Let’s get one thing out of the way right off the bat: if you liked the first Zombieland movie, you’re going to like this one. Even if you haven’t seen the first one, if you have any kind of sense of humor regarding the undead, you’re probably going to like this movie. Zombieland: Double Tap is a lot of the same irreverent shenanigans as its’ predecessor, just with a few shiny new characters and evolved super-zombies (because why not?), and that’s not at all a bad thing…
While the original played out in the first months of the zombie apocalypse, the sequel rejoins its motley crew of characters some ten years out, as Columbus (Jesse Eisenberg), Tallahassee (Woody Harrelson), Wichita (Emma Stone), and Little Rock (Abigail Breslin) have clearly become accustomed to the new way of the world and to being among the last surviving humans. They’ve set up camp in the White House, of all places, which lends itself naturally to all sorts of impertinent hilarity, and seem to have finally found some measure of happiness. Columbus is hoping to soon call Wichita his wife, while Tallahassee has settled fully into his surrogate father role to Little Rock.
However, this comfortable status quo is shaken up as the sisters take off on their own out of the blue, just as they were prone to do when they all first met. This time, it’s for very different reasons though. Wichita is thrown into a panic when Columbus pops the question and Little Rock, weary of her overbearing father figure, is desperately hoping to find other living humans her own age. What else to do but hit the road again?
As it turns out, there are still other humans around, although how exactly some of them managed to survive to this point is a question for the ages. Little Rock follows her new hippy boyfriend Berkeley (Avan Hogia) to a pacifist commune near Graceland called Babylon, and soon enough the entire group finds their way there in pursuit, having met a number of colorful characters along the way, including the shamelessly clichéd and yet absolutely delightful dumb blonde Madison (Zoey Deutch), the badass Nevada (Rosario Dawson), and a pair of Tallahasse/Columbus doppelgangers called Albuquerque and Flagstaff, perfectly cast and played by Luke Wilson and Thomas Middleditch.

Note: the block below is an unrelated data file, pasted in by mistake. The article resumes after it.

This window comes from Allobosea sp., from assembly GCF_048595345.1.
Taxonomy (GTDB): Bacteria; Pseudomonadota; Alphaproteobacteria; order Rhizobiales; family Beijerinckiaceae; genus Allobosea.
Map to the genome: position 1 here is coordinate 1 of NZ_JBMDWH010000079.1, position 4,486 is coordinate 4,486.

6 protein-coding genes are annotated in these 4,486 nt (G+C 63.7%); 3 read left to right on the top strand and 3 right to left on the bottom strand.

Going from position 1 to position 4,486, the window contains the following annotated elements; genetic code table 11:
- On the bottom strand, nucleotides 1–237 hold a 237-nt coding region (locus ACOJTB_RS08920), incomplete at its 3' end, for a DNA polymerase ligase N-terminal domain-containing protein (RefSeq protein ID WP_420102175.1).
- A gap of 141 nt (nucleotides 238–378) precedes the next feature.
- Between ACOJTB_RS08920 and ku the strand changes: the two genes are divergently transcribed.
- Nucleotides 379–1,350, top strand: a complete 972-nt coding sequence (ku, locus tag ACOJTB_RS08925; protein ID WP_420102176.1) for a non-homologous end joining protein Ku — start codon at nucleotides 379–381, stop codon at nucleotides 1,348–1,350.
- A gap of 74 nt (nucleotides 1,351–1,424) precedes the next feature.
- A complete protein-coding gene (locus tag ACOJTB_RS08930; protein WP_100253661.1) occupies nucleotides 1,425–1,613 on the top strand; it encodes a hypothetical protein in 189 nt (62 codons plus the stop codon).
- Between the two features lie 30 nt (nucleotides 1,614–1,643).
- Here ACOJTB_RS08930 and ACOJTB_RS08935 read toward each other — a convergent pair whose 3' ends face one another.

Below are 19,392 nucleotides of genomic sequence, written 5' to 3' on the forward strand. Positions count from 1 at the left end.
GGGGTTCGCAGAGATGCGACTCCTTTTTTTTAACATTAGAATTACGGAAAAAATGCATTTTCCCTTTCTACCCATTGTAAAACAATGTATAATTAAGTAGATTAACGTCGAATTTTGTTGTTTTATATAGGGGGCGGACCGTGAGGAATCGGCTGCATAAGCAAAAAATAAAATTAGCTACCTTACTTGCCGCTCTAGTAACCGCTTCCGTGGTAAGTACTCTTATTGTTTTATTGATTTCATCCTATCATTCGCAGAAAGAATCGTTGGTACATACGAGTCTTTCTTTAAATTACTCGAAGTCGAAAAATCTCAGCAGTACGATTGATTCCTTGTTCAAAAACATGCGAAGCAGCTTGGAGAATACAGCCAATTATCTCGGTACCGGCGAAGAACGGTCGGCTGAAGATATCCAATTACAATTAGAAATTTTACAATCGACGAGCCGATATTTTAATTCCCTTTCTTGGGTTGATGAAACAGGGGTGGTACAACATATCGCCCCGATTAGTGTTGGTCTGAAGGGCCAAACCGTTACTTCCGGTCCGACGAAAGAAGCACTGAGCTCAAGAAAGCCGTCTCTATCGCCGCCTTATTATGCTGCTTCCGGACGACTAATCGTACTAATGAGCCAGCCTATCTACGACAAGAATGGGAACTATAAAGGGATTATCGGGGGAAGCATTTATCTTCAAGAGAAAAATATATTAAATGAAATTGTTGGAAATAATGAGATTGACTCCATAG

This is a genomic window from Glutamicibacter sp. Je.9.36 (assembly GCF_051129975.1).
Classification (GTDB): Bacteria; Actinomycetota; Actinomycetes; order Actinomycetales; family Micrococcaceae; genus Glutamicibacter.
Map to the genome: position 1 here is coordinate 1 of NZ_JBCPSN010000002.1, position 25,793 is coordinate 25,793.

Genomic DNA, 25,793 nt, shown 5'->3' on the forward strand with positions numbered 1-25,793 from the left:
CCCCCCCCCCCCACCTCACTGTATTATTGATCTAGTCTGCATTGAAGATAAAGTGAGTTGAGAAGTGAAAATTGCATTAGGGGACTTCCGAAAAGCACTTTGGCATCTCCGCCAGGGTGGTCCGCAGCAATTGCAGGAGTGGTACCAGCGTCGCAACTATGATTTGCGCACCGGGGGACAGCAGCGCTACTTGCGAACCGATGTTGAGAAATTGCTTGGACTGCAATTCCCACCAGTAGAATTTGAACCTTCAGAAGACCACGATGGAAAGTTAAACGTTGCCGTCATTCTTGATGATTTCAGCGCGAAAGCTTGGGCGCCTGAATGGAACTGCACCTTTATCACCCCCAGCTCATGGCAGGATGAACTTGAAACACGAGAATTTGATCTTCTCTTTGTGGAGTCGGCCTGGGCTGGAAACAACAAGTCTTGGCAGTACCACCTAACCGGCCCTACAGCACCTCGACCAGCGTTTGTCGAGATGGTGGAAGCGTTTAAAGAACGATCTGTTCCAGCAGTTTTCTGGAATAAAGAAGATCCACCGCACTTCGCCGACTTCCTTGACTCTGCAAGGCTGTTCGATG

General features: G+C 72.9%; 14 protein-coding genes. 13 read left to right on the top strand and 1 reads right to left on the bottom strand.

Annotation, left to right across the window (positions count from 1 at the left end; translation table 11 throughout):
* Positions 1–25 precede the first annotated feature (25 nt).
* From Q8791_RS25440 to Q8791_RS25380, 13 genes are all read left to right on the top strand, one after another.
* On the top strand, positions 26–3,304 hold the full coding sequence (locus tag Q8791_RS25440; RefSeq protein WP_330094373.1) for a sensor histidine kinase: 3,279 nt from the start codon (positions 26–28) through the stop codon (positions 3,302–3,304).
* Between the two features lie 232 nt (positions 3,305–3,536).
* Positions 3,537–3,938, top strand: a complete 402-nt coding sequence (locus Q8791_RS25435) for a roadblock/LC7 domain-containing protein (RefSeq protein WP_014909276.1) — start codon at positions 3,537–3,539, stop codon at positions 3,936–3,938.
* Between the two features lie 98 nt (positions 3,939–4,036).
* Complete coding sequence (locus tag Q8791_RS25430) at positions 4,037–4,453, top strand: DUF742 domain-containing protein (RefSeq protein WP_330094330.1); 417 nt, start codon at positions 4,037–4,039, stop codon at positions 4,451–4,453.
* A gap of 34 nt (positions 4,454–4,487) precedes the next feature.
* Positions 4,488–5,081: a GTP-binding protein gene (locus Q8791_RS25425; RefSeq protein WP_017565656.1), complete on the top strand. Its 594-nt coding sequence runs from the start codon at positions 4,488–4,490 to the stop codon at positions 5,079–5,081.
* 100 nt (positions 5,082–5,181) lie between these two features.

The overarching theme of Double Tap, such as it is: where can you find some semblance of home in the zombie apocalypse? Not unlike some other long-running zombie franchises like The Walking Dead (which they can’t resist acknowledging and making fun of for just a moment), of course the answer is not necessarily a place, but nevertheless we enjoy following the characters as they figure out what homes truly means to them, and watching them take out zombies in increasingly absurd and epic ways as they go.
If you are lucky enough to see the movie in 4DX, you’ll be in for an even bigger treat, as the veering and jolting seats and occasional sprays of water are perfectly suited for battling and splattering zombies. As if to drive home what a good choice 4DX would be for Double Tap, in true-to-form meta fashion, Columbus even comes right out and tells us about how much better a candle shop will smell if you are watching in a 4DX theatre.
Zombieland: Double Tap may not be high art and it may not always be politically correct, but hey, it’s the zombie apocalypse. This is one movie where you can leave your brain at the door (no pun intended) and simply have a good time. If we wanted to be picky, there may not be a Bill Murray moment in this sequel, but let’s be honest… how could they have ever topped that? 3.5/5 T-800s.